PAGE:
5,786 Turkish nationals seek asylum in Greece since controversial coup attempt

The Greek-Turkish border line right on the bridge over the river Evros, in Thrace region. The grey line on the road marks the exact point where the two countries meet.

A total of 5,786 Turkish citizens have sought asylum in neighboring Greece in the 27 months following a controversial coup attempt on July 15, 2016, according to a report by online news outlet Diken, citing the Greek Ministry of Migration Policy.

Pointing to an increase in the number of Turkish asylum seekers, the Greek ministry said 706 Turkish citizens applied for asylum in October alone, while 3,807 Turks who fled to Greece sought asylum there between January and October 2018.

Migration from Turkey to Greece has intensified since 2016 due to the Turkish government’s purge of political opponents in the wake of the abortive putsch. Most of the Turkish nationals seeking asylum in Greece are reportedly sympathizers of the Gülen movement.

The number of Turkish refugees seeking asylum in Greece for the whole of 2017 was 1,826, the ministry said. Prior to the July 2016 coup attempt, 17 Turkish citizens applied for asylum in Greece in 2013, 41 in 2014, 42 in 2015 and 189 in 2016.

Turkish officials have accused Greece of becoming a “haven” for coup plotters after resisting Turkish demands for the extradition of eight Turkish military officers accused of links to the coup attempt from Greece.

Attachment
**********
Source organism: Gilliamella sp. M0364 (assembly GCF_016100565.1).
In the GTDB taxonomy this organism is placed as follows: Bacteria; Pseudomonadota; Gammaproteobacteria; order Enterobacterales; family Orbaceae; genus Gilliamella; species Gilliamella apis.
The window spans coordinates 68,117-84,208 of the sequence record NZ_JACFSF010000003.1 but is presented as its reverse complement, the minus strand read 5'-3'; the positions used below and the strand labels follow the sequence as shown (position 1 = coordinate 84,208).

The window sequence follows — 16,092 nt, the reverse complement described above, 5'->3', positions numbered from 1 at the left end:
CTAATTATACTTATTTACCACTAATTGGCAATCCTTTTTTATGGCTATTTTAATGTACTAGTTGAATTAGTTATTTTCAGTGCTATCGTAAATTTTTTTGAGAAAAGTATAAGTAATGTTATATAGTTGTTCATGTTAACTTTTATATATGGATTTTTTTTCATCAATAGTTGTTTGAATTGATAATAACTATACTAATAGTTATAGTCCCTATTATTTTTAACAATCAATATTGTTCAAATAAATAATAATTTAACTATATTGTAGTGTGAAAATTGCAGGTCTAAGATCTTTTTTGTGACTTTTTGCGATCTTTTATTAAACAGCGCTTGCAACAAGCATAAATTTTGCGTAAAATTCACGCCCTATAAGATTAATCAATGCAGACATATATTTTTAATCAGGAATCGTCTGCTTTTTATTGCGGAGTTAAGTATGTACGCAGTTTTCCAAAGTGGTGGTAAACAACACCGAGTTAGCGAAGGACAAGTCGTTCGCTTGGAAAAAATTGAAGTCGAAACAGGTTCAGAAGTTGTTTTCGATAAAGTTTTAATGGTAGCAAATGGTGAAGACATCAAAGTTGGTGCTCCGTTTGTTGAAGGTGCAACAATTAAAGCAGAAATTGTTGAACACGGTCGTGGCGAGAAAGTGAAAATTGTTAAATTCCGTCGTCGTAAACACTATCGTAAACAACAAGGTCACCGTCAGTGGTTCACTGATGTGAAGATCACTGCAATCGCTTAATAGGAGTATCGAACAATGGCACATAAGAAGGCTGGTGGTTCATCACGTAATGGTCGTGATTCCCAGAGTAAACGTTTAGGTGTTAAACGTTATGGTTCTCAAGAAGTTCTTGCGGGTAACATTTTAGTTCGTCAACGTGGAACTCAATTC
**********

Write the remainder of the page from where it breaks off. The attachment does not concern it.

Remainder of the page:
Thousands of people have fled Turkey due to a massive witch-hunt carried out by the Justice and Development Party (AKP) government led by President Recep Tayyip Erdoğan against sympathizers of the Gülen movement in the wake of the coup attempt in July 2016. Many have tried to flee Turkey via illegal means as the government had canceled the passports of thousands of people.

Hundreds of thousands of people in Turkey have been the subject of legal proceedings in the last two years on charges of membership in the Gülen movement since the failed coup, a Turkish Justice Ministry official told a symposium on July 19, 2018.

“Legal proceedings have been carried out against 445,000 members of this organization,” Turkey’s pro-government Islamist news agency İLKHA quoted Turkish Justice Ministry Deputy Undersecretary Ömer Faruk Aydıner as saying.

Turkey survived a controversial military coup attempt on July 15, 2016, that killed 249 people. Immediately after the putsch, the Justice and Development Party (AKP) government along with President Erdoğan pinned the blame on the Gülen movement.

Fethullah Gülen, who inspired the movement, strongly denied having any role in the failed coup and called for an international investigation into it, but President Erdoğan — calling the coup attempt “a gift from God” — and the government initiated a widespread purge aimed at cleansing sympathizers of the movement from within state institutions, dehumanizing its popular figures and putting them in custody.

Turkey has suspended or dismissed about 170,000 judges, teachers, police and civil servants since July 15, 2016. On December 13, 2017, the Justice Ministry announced that 169,013 people have been the subject of legal proceedings on coup charges since the failed coup.

Turkish Interior Minister Süleyman Soylu announced on April 18, 2018, that the Turkish government had jailed 77,081 people between July 15, 2016, and April 11, 2018, over alleged links to the Gülen movement.

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